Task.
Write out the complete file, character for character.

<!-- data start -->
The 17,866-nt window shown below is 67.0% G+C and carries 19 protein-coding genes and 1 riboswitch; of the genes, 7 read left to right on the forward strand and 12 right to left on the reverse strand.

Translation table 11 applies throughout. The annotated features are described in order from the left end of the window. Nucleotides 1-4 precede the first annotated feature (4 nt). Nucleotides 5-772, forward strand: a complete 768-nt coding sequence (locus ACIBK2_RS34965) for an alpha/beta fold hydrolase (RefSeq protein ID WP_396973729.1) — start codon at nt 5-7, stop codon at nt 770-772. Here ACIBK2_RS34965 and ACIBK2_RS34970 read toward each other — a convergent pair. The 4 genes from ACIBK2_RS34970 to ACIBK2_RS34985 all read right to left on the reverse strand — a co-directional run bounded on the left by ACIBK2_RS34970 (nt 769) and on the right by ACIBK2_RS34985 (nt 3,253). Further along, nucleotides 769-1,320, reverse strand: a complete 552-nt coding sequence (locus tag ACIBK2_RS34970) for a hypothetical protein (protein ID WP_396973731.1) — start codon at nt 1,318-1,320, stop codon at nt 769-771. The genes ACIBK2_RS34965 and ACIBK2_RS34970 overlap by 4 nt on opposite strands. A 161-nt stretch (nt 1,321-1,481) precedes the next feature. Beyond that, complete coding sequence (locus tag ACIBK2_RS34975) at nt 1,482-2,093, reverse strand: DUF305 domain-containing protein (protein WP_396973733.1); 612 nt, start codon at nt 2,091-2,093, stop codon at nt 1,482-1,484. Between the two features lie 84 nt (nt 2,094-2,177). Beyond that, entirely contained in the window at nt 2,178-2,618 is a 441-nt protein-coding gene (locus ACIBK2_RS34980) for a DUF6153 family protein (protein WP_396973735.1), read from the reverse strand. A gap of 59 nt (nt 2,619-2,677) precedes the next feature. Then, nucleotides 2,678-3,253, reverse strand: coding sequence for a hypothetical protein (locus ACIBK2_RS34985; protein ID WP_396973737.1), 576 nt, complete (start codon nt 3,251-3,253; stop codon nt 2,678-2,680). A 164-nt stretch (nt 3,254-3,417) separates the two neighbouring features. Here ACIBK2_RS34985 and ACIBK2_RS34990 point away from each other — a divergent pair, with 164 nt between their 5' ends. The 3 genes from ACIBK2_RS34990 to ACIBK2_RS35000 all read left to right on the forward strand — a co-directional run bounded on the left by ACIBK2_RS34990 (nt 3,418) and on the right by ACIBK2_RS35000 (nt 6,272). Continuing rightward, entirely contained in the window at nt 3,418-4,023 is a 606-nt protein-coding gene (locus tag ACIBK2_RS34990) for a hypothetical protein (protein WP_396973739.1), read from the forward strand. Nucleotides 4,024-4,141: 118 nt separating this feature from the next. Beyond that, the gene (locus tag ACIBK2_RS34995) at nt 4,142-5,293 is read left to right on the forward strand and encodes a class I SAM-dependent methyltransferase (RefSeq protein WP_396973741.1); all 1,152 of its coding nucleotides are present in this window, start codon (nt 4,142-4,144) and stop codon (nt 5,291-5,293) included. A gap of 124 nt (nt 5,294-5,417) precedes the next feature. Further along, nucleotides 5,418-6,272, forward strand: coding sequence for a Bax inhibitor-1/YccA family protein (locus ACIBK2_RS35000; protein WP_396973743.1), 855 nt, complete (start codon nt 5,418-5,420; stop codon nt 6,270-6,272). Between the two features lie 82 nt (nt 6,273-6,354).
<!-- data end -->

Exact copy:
The 17,866-nt window shown below is 67.0% G+C and carries 19 protein-coding genes and 1 riboswitch; of the genes, 7 read left to right on the forward strand and 12 right to left on the reverse strand.

Translation table 11 applies throughout. The annotated features are described in order from the left end of the window. Nucleotides 1-4 precede the first annotated feature (4 nt). Nucleotides 5-772, forward strand: a complete 768-nt coding sequence (locus ACIBK2_RS34965) for an alpha/beta fold hydrolase (RefSeq protein ID WP_396973729.1) — start codon at nt 5-7, stop codon at nt 770-772. Here ACIBK2_RS34965 and ACIBK2_RS34970 read toward each other — a convergent pair. The 4 genes from ACIBK2_RS34970 to ACIBK2_RS34985 all read right to left on the reverse strand — a co-directional run bounded on the left by ACIBK2_RS34970 (nt 769) and on the right by ACIBK2_RS34985 (nt 3,253). Further along, nucleotides 769-1,320, reverse strand: a complete 552-nt coding sequence (locus tag ACIBK2_RS34970) for a hypothetical protein (protein ID WP_396973731.1) — start codon at nt 1,318-1,320, stop codon at nt 769-771. The genes ACIBK2_RS34965 and ACIBK2_RS34970 overlap by 4 nt on opposite strands. A 161-nt stretch (nt 1,321-1,481) precedes the next feature. Beyond that, complete coding sequence (locus tag ACIBK2_RS34975) at nt 1,482-2,093, reverse strand: DUF305 domain-containing protein (protein WP_396973733.1); 612 nt, start codon at nt 2,091-2,093, stop codon at nt 1,482-1,484. Between the two features lie 84 nt (nt 2,094-2,177). Beyond that, entirely contained in the window at nt 2,178-2,618 is a 441-nt protein-coding gene (locus ACIBK2_RS34980) for a DUF6153 family protein (protein WP_396973735.1), read from the reverse strand. A gap of 59 nt (nt 2,619-2,677) precedes the next feature. Then, nucleotides 2,678-3,253, reverse strand: coding sequence for a hypothetical protein (locus ACIBK2_RS34985; protein ID WP_396973737.1), 576 nt, complete (start codon nt 3,251-3,253; stop codon nt 2,678-2,680). A 164-nt stretch (nt 3,254-3,417) separates the two neighbouring features. Here ACIBK2_RS34985 and ACIBK2_RS34990 point away from each other — a divergent pair, with 164 nt between their 5' ends. The 3 genes from ACIBK2_RS34990 to ACIBK2_RS35000 all read left to right on the forward strand — a co-directional run bounded on the left by ACIBK2_RS34990 (nt 3,418) and on the right by ACIBK2_RS35000 (nt 6,272). Continuing rightward, entirely contained in the window at nt 3,418-4,023 is a 606-nt protein-coding gene (locus tag ACIBK2_RS34990) for a hypothetical protein (protein WP_396973739.1), read from the forward strand. Nucleotides 4,024-4,141: 118 nt separating this feature from the next. Beyond that, the gene (locus tag ACIBK2_RS34995) at nt 4,142-5,293 is read left to right on the forward strand and encodes a class I SAM-dependent methyltransferase (RefSeq protein WP_396973741.1); all 1,152 of its coding nucleotides are present in this window, start codon (nt 4,142-4,144) and stop codon (nt 5,291-5,293) included. A gap of 124 nt (nt 5,294-5,417) precedes the next feature. Further along, nucleotides 5,418-6,272, forward strand: coding sequence for a Bax inhibitor-1/YccA family protein (locus ACIBK2_RS35000; protein WP_396973743.1), 855 nt, complete (start codon nt 5,418-5,420; stop codon nt 6,270-6,272). Between the two features lie 82 nt (nt 6,273-6,354).